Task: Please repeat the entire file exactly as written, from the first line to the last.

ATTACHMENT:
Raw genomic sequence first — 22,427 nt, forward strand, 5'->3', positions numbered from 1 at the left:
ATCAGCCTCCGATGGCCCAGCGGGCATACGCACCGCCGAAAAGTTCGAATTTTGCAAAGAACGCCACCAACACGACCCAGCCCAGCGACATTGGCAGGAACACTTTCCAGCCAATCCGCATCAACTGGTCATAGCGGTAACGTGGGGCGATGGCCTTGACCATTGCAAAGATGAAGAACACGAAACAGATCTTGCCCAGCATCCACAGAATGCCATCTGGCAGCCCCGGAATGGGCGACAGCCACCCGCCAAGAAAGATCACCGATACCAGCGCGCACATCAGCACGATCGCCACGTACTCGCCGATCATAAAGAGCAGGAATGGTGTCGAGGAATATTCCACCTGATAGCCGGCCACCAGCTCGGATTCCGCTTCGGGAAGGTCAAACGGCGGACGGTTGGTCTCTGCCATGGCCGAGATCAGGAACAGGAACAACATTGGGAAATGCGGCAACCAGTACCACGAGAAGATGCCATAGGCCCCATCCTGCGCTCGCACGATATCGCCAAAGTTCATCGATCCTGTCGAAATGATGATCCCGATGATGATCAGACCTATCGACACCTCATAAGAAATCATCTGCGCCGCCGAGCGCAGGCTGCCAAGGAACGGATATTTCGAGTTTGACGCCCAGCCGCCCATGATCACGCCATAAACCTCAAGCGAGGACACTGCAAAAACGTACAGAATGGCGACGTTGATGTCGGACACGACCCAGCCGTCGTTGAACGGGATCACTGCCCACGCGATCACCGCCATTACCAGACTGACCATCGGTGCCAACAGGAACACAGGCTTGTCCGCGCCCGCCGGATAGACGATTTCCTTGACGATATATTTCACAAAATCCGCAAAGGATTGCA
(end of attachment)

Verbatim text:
Raw genomic sequence first — 22,427 nt, forward strand, 5'->3', positions numbered from 1 at the left:
ATCAGCCTCCGATGGCCCAGCGGGCATACGCACCGCCGAAAAGTTCGAATTTTGCAAAGAACGCCACCAACACGACCCAGCCCAGCGACATTGGCAGGAACACTTTCCAGCCAATCCGCATCAACTGGTCATAGCGGTAACGTGGGGCGATGGCCTTGACCATTGCAAAGATGAAGAACACGAAACAGATCTTGCCCAGCATCCACAGAATGCCATCTGGCAGCCCCGGAATGGGCGACAGCCACCCGCCAAGAAAGATCACCGATACCAGCGCGCACATCAGCACGATCGCCACGTACTCGCCGATCATAAAGAGCAGGAATGGTGTCGAGGAATATTCCACCTGATAGCCGGCCACCAGCTCGGATTCCGCTTCGGGAAGGTCAAACGGCGGACGGTTGGTCTCTGCCATGGCCGAGATCAGGAACAGGAACAACATTGGGAAATGCGGCAACCAGTACCACGAGAAGATGCCATAGGCCCCATCCTGCGCTCGCACGATATCGCCAAAGTTCATCGATCCTGTCGAAATGATGATCCCGATGATGATCAGACCTATCGACACCTCATAAGAAATCATCTGCGCCGCCGAGCGCAGGCTGCCAAGGAACGGATATTTCGAGTTTGACGCCCAGCCGCCCATGATCACGCCATAAACCTCAAGCGAGGACACTGCAAAAACGTACAGAATGGCGACGTTGATGTCGGACACGACCCAGCCGTCGTTGAACGGGATCACTGCCCACGCGATCACCGCCATTACCAGACTGACCATCGGTGCCAACAGGAACACAGGCTTGTCCGCGCCCGCCGGATAGACGATTTCCTTGACGATATATTTCACAAAATCCGCAAAGGATTGCA